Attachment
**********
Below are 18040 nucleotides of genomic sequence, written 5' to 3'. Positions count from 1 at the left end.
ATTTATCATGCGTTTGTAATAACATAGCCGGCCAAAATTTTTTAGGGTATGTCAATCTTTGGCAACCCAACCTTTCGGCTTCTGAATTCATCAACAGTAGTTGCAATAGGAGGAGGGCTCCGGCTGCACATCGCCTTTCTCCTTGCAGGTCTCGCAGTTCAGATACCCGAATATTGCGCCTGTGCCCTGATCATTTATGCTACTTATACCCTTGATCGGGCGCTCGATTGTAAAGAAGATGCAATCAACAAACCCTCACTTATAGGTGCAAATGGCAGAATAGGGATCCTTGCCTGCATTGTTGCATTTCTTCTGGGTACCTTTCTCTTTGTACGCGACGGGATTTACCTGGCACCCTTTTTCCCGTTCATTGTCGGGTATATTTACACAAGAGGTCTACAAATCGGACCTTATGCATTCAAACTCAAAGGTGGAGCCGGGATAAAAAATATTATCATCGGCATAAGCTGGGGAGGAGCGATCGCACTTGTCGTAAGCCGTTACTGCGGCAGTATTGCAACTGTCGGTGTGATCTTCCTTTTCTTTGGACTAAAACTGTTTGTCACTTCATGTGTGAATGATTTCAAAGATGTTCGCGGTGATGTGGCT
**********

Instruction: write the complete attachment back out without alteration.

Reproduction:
Below are 18040 nucleotides of genomic sequence, written 5' to 3'. Positions count from 1 at the left end.
ATTTATCATGCGTTTGTAATAACATAGCCGGCCAAAATTTTTTAGGGTATGTCAATCTTTGGCAACCCAACCTTTCGGCTTCTGAATTCATCAACAGTAGTTGCAATAGGAGGAGGGCTCCGGCTGCACATCGCCTTTCTCCTTGCAGGTCTCGCAGTTCAGATACCCGAATATTGCGCCTGTGCCCTGATCATTTATGCTACTTATACCCTTGATCGGGCGCTCGATTGTAAAGAAGATGCAATCAACAAACCCTCACTTATAGGTGCAAATGGCAGAATAGGGATCCTTGCCTGCATTGTTGCATTTCTTCTGGGTACCTTTCTCTTTGTACGCGACGGGATTTACCTGGCACCCTTTTTCCCGTTCATTGTCGGGTATATTTACACAAGAGGTCTACAAATCGGACCTTATGCATTCAAACTCAAAGGTGGAGCCGGGATAAAAAATATTATCATCGGCATAAGCTGGGGAGGAGCGATCGCACTTGTCGTAAGCCGTTACTGCGGCAGTATTGCAACTGTCGGTGTGATCTTCCTTTTCTTTGGACTAAAACTGTTTGTCACTTCATGTGTGAATGATTTCAAAGATGTTCGCGGTGATGTGGCT